The tourism industry earns over US$ 400 million and provides employment to nearly 100,000. This global situation also affects non traditional exports such as ceramic, and leather products.

These sectors deserve special concessions to be able to sustain employment and also to sustain foreign exchange earnings. As such, I propose to implement the following proposals o The fuel adjustment levy charged by the CEB will be reduced to 15 percent for a period of 1 year, for tourist hotels and industries.

Furnace oil used for industrial purposes will be reduced to Rs. 55 / Lt.

The loan repayments of industries earning foreign exchange and retaining employees at current levels, will be differed by 6 months.

The Central bank of Sri lank will provide the required concessions to commercial banks.

I propose to allocate Rs. 1,000 million to provide financial incentives to exporters, to assist in finding new markets for their products or to work towards expanding orders in their existing markets.

o The reduction of fuel and electricity prices will be a major incentive to export industries such as garment, porcelain, leather and the tourism industry.

Tea Industry The following are the proposals to ensure a sustainable development in the tea industry.

I propose to reduce the price of a 50 Kg bag of fertilizer for tea smallholders to Rs. 1,000, to ease their financial burden. I propose to impose a Cess of Rs. 4 on every kilogram of tea imported. I propose to exempt tea packets and tea bags from import Cess.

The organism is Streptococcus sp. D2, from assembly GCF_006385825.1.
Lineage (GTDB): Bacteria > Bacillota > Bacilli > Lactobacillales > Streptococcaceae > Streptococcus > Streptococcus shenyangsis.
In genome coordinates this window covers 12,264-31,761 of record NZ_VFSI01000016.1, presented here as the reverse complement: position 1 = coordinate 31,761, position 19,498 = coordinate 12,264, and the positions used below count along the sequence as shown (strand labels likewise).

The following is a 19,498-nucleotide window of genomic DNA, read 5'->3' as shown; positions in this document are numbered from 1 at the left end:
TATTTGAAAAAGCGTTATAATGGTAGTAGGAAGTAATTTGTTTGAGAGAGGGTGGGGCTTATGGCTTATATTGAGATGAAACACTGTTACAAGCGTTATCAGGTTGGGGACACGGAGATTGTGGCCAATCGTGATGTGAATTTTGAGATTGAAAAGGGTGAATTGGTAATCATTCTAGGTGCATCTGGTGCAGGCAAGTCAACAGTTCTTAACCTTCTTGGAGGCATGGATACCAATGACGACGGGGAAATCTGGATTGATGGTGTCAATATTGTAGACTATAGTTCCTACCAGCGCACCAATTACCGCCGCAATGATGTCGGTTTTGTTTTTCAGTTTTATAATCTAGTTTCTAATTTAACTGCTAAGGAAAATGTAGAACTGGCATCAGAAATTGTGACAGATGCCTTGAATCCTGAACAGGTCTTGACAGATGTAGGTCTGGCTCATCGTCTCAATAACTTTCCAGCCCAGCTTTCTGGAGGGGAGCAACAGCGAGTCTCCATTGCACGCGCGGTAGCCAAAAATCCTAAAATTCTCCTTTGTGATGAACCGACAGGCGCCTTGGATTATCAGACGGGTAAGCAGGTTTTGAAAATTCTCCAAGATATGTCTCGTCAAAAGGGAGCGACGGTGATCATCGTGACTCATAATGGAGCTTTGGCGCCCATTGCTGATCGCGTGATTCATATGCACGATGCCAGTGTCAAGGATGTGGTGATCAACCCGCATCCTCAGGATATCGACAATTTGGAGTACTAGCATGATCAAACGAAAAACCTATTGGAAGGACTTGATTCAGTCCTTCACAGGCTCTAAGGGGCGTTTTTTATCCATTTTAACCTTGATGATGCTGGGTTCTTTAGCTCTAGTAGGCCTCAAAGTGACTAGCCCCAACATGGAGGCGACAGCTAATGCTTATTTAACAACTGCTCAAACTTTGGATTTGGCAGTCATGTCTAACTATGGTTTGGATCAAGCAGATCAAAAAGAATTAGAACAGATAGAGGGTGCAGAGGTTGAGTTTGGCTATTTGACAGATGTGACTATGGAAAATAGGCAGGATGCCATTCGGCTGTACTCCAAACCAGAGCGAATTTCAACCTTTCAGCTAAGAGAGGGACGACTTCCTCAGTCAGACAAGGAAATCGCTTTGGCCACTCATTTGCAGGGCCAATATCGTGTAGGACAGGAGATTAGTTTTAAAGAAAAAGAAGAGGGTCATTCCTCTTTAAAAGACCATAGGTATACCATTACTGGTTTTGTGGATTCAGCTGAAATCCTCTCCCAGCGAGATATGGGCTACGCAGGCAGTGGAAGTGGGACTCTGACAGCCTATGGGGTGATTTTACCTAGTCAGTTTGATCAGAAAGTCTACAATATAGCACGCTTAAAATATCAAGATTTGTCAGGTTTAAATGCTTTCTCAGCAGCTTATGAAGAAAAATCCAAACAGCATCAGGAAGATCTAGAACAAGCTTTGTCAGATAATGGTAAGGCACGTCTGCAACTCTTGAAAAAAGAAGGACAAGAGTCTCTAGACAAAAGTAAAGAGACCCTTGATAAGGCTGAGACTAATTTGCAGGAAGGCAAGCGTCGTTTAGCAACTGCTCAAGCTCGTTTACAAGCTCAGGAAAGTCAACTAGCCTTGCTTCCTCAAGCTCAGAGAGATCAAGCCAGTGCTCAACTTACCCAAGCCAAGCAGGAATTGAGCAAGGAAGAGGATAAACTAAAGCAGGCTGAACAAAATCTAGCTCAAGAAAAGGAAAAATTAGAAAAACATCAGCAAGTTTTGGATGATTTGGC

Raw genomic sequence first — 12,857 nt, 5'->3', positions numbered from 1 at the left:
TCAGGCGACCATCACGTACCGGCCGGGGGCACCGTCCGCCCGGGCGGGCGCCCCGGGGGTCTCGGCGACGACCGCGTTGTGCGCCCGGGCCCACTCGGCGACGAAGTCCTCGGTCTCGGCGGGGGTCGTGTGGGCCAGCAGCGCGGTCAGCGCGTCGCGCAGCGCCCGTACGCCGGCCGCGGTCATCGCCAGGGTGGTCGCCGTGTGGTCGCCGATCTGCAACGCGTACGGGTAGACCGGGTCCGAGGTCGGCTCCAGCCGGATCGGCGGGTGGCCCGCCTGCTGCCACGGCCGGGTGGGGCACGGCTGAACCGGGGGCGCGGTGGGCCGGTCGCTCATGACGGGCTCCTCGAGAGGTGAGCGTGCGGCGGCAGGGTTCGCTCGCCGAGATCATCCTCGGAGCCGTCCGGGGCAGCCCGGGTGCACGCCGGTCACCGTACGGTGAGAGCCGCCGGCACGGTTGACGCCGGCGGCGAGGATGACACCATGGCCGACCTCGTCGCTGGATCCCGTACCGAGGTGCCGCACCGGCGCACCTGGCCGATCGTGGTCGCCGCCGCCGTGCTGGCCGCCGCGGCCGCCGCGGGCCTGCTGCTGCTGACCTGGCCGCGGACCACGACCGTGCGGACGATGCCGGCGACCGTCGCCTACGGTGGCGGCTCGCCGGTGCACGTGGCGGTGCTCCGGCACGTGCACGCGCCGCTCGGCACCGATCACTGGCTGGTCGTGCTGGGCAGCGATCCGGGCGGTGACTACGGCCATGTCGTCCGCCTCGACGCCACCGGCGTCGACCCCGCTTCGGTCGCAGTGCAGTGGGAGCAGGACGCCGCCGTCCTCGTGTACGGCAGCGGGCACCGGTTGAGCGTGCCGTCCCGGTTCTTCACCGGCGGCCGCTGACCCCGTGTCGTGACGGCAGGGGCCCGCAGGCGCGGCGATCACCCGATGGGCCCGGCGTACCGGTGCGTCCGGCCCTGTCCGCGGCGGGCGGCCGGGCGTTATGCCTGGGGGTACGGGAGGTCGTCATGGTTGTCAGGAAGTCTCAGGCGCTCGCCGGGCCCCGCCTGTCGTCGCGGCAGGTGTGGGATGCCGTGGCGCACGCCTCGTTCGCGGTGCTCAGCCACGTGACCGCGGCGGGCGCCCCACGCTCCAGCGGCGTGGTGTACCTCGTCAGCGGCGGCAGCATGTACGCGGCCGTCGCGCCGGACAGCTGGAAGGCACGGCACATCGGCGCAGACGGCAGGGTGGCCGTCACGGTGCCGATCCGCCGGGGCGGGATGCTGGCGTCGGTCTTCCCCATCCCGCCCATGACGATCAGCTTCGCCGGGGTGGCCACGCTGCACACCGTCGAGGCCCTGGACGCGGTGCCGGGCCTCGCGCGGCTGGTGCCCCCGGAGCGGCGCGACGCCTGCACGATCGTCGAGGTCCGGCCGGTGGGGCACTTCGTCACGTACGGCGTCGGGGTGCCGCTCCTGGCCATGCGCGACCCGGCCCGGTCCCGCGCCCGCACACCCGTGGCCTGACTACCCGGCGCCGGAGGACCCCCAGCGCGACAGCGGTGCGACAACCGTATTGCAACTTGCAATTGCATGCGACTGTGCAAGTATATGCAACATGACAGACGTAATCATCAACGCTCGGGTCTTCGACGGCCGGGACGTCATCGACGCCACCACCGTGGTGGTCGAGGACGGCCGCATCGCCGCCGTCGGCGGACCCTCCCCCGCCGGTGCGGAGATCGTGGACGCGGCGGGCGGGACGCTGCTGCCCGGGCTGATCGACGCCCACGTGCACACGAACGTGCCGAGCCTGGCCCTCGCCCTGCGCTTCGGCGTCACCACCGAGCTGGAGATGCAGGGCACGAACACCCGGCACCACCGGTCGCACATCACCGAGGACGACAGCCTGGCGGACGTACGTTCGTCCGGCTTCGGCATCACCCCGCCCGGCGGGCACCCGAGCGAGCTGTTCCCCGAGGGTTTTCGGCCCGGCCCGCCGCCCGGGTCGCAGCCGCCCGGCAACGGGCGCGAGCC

I propose to reduce income tax on revenue from export of tea packets which weigh less than 1 kg - to 15 percent.

I propose to set up a fully state owned company with shares owned by the Tea Board, Tea Smallholder Authority and Export Development Board to appropriately intervene in the Colombo tea auction.

I propose that tea be exported on short term credit to tea importers in our friendly countries, on the strength of a Treasury Guarantee .

Increased remittances

We earn around US$2,500 from foreign remittances of overseas employees.

They face various difficulties when remitting such monies to our country.

Those who are employed overseas have explained to me that the absence of our local bank agents in those countries, is one of the key problem. Hence, I propose that a system be introduced, led by the Bank of Ceylon, People’s Bank and National Savings Bank with the participation of other commercial banks who wish to join, to appoint local agents in the respective countries.

We will be able to attract substantial remittances to our country through this mechanism.


As I mentioned earlier the aspiration of all of us is to create a country free from terrorism and complete liberating the North. The development projects that have been commenced towards a new Sri Lanka should be successfully completed. Production and rural economy should be empowered.

Reduction of cost-of-living is another priority. I have attempted through my proposals to address these concerns in an equitable manner.